A number of U.S. cities are releasing reports about the disproportionate amount of black people dying from the coronavirus. The question is, why?
While black people only make up 12 % of the population in Michigan, 40 % of the 417 coronavirus deaths in the state came from this demographic, according to the Metro Times. In Philadelphia, Public Health Commissioner Thomas Farley released some equally staggering statistics this week when he revealed that black people make up 46% of the 528 cases in the city, The Philadelphia Tribune reports.
In Wiscon’s Milwaukee County, black people make up 81 % of the area’s 27 deaths as of Friday even though they only populate 26 % of the county. Gov. Tony Evers is admitting that this is a problem in the state.
“We’re seeing COVID-19 impact Milwaukee, especially the north side of Milwaukee in a uniquely bad way,” he said in a news conference. “The severity of this disease in the African American community is a crisis within a crisis.”
North Carolina has similar data with black people only making up 32.9 % of the population in Mecklenburg County, yet 43.9 % of the 303 COVID-19 cases, The Charlotte Observer has revealed.
“Certainly, African Americans are disproportionately impacted, and I’d like to understand some of the ‘whys’ behind that,” Mecklenburg County Commissioner Mark Jerrell told the local North Carolina press. “I’m very concerned about that — it’s alarming, and it’s something we have to get under control immediately.”
While there are many factors contributing to the amount of black people suffering from this incurable virus, Milwaukee Health Commissioner Jeanette Kowalik is revealing how racism has played a part in the current state of affairs.
Last year, government officials in Milwaukee declared that racism is a public health issue.
Kowalik explained how racism and inequalities are highlighted during the current global pandemic known as COVID-19.
“We declared racism as a public health issue. It frames not only how we do our work but how transparent we are about how things are going,” said Kowalik in a ProPublica report. “It impacts how we manage an outbreak. What black folks are accustomed to in Milwaukee and anywhere in the country, really, is pain not being acknowledged and constant inequities that happen in health care delivery.”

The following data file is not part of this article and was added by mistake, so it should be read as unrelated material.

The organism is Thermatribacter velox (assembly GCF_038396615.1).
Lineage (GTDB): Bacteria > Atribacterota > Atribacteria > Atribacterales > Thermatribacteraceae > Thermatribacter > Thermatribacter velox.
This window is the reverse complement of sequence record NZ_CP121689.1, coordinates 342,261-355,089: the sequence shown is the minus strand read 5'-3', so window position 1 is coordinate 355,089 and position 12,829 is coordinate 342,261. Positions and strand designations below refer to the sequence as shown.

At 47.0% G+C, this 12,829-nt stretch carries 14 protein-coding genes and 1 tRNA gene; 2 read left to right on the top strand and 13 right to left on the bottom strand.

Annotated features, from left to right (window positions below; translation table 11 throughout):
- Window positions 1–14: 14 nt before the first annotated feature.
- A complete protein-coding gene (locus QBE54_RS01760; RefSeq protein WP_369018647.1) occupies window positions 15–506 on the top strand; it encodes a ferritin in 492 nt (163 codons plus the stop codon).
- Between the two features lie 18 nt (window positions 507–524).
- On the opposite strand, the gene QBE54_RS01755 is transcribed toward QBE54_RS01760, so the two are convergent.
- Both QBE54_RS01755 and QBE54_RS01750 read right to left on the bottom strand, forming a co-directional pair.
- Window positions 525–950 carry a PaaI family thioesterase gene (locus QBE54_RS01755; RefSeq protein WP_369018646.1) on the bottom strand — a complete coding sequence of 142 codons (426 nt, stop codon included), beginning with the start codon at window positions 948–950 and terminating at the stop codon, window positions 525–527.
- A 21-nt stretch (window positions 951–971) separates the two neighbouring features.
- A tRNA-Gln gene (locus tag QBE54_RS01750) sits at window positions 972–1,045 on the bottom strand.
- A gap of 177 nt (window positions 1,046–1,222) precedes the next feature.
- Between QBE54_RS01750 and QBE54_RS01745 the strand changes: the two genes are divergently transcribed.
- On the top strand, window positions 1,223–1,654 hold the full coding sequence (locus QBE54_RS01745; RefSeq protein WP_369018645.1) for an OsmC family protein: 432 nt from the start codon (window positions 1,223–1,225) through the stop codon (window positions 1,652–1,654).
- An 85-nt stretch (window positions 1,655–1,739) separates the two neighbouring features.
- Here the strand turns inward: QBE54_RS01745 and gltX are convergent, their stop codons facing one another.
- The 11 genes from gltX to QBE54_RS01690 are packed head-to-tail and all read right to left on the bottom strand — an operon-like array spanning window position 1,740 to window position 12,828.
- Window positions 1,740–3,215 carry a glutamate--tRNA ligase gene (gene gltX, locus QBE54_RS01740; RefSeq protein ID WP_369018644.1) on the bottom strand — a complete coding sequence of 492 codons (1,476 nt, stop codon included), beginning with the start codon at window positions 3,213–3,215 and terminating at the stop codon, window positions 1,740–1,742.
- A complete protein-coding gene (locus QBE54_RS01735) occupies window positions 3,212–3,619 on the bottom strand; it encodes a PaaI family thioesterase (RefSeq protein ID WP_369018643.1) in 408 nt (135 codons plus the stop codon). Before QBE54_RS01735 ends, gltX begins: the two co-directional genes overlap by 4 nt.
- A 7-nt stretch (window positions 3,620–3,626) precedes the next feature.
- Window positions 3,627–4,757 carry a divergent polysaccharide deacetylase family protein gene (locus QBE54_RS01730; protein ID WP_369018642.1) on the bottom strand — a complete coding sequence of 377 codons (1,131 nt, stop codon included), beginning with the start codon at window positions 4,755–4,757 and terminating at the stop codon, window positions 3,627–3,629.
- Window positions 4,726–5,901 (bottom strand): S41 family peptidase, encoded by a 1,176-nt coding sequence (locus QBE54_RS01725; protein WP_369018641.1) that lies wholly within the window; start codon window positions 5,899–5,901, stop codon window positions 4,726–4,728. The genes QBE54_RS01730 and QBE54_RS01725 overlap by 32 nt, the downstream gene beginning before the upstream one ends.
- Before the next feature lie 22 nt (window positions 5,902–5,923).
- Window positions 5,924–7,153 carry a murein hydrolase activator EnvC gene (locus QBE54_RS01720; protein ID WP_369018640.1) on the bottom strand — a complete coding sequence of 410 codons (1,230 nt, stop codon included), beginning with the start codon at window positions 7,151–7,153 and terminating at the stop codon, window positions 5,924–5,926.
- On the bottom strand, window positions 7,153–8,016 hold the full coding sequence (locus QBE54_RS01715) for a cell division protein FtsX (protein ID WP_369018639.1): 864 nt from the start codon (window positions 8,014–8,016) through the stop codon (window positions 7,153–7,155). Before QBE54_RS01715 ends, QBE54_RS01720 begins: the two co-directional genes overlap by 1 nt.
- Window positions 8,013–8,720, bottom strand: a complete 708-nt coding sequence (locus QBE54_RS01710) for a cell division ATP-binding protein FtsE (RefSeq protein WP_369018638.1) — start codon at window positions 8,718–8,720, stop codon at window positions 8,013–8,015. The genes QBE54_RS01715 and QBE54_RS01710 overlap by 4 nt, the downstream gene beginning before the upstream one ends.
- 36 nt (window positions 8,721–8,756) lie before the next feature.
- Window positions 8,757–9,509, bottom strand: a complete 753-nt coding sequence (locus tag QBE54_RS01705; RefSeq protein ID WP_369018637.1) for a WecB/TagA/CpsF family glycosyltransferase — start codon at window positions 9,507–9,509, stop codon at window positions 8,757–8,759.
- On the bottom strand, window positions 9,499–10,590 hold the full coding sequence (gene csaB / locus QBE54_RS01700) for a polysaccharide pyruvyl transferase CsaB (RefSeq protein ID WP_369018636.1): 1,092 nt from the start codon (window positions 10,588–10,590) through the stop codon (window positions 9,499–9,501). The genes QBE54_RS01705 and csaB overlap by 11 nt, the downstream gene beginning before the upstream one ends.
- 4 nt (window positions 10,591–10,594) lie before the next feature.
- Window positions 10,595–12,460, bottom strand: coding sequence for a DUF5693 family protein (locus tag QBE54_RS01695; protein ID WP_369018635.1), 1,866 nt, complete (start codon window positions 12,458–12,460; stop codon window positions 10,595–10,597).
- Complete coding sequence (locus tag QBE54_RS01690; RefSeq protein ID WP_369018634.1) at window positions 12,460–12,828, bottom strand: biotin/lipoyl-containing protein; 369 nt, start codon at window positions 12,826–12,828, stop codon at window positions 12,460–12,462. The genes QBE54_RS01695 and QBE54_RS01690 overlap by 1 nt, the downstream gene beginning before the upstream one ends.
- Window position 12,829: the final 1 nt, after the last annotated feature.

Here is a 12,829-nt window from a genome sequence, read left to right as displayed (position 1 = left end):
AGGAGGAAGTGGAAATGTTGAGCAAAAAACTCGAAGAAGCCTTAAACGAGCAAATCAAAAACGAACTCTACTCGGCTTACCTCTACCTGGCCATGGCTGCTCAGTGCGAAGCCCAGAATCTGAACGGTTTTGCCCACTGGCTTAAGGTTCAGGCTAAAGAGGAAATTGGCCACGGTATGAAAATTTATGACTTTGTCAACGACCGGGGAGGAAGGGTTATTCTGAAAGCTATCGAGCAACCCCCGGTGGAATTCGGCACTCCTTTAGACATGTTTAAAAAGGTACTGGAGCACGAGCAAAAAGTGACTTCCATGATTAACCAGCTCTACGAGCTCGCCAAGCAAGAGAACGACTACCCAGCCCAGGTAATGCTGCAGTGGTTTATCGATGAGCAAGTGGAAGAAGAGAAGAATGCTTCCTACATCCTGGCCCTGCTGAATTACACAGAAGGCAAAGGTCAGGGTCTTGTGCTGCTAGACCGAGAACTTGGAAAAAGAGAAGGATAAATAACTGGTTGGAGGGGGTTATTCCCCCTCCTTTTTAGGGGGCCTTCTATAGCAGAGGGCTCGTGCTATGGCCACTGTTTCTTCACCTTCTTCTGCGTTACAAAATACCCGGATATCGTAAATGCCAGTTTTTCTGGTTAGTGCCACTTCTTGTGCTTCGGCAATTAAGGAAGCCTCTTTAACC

When people do not have adequate health care coverage, they are more prone to underlying diseases that can leave them more susceptible to contracting the coronavirus and cause complications.
“There is no question that the COVID-19 outbreak is having a more significant effect on marginalized and poorer communities, particularly communities of color,” Dr. Joneigh Khaldun, Michigan’s chief medical executive, recently told Metro Times. “While COVID-19 can infect anyone regardless of race or class, African Americans have historically been more likely to have higher rates of chronic medical conditions such as heart disease, diabetes, and cancer in the United States. We know that people with these underlying medical conditions are more likely to become severely ill from COVID-19.”
Part of the problem is the way that many black people have been historically treated by the healthcare system in the U.S. One major example is the “Tuskegee Study of Untreated Syphilis in the Negro Male” that deceptively infected black people with the disease that caused some in the span of 40 years.
As a result, generations have learned not to trust that the healthcare system has their best interests at heart. Glenn Ellis, a Research Bioethics Fellow at Harvard Medical School who speaks to the media often as a medical ethicist, recently told an ABC affiliate in Philadelphia why this has an impact on the black community’s reaction to the coronavirus.
“There’s a historical legacy of atrocities that have happened in healthcare as it relates to black people,” he said. “Not just Tuskegee, you’ve got to understand what has happened in this country, its history, what it’s done to create this subculture of folks who are totally disconnected from the mainstream.”